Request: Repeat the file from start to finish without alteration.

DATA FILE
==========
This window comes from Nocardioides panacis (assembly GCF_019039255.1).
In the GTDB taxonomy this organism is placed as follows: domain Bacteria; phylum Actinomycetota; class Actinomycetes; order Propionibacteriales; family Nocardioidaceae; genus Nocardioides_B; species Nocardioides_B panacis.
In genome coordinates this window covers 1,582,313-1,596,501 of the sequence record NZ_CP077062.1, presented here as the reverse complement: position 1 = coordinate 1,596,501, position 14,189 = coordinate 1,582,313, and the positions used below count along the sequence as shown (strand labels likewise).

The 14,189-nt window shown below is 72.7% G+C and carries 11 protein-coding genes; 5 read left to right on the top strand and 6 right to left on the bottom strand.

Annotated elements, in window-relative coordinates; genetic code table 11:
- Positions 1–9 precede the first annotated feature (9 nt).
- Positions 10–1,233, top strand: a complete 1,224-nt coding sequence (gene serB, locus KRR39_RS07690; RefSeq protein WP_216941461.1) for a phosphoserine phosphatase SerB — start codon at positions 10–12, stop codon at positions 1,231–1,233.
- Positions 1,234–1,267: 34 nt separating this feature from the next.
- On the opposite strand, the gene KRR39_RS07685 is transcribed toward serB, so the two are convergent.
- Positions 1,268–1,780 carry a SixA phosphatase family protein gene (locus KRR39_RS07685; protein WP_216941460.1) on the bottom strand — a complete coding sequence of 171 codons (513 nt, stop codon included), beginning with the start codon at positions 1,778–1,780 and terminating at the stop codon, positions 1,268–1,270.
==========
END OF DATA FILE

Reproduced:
This window comes from Nocardioides panacis (assembly GCF_019039255.1).
In the GTDB taxonomy this organism is placed as follows: domain Bacteria; phylum Actinomycetota; class Actinomycetes; order Propionibacteriales; family Nocardioidaceae; genus Nocardioides_B; species Nocardioides_B panacis.
In genome coordinates this window covers 1,582,313-1,596,501 of the sequence record NZ_CP077062.1, presented here as the reverse complement: position 1 = coordinate 1,596,501, position 14,189 = coordinate 1,582,313, and the positions used below count along the sequence as shown (strand labels likewise).

The 14,189-nt window shown below is 72.7% G+C and carries 11 protein-coding genes; 5 read left to right on the top strand and 6 right to left on the bottom strand.

Annotated elements, in window-relative coordinates; genetic code table 11:
- Positions 1–9 precede the first annotated feature (9 nt).
- Positions 10–1,233, top strand: a complete 1,224-nt coding sequence (gene serB, locus KRR39_RS07690; RefSeq protein WP_216941461.1) for a phosphoserine phosphatase SerB — start codon at positions 10–12, stop codon at positions 1,231–1,233.
- Positions 1,234–1,267: 34 nt separating this feature from the next.
- On the opposite strand, the gene KRR39_RS07685 is transcribed toward serB, so the two are convergent.
- Positions 1,268–1,780 carry a SixA phosphatase family protein gene (locus KRR39_RS07685; protein WP_216941460.1) on the bottom strand — a complete coding sequence of 171 codons (513 nt, stop codon included), beginning with the start codon at positions 1,778–1,780 and terminating at the stop codon, positions 1,268–1,270.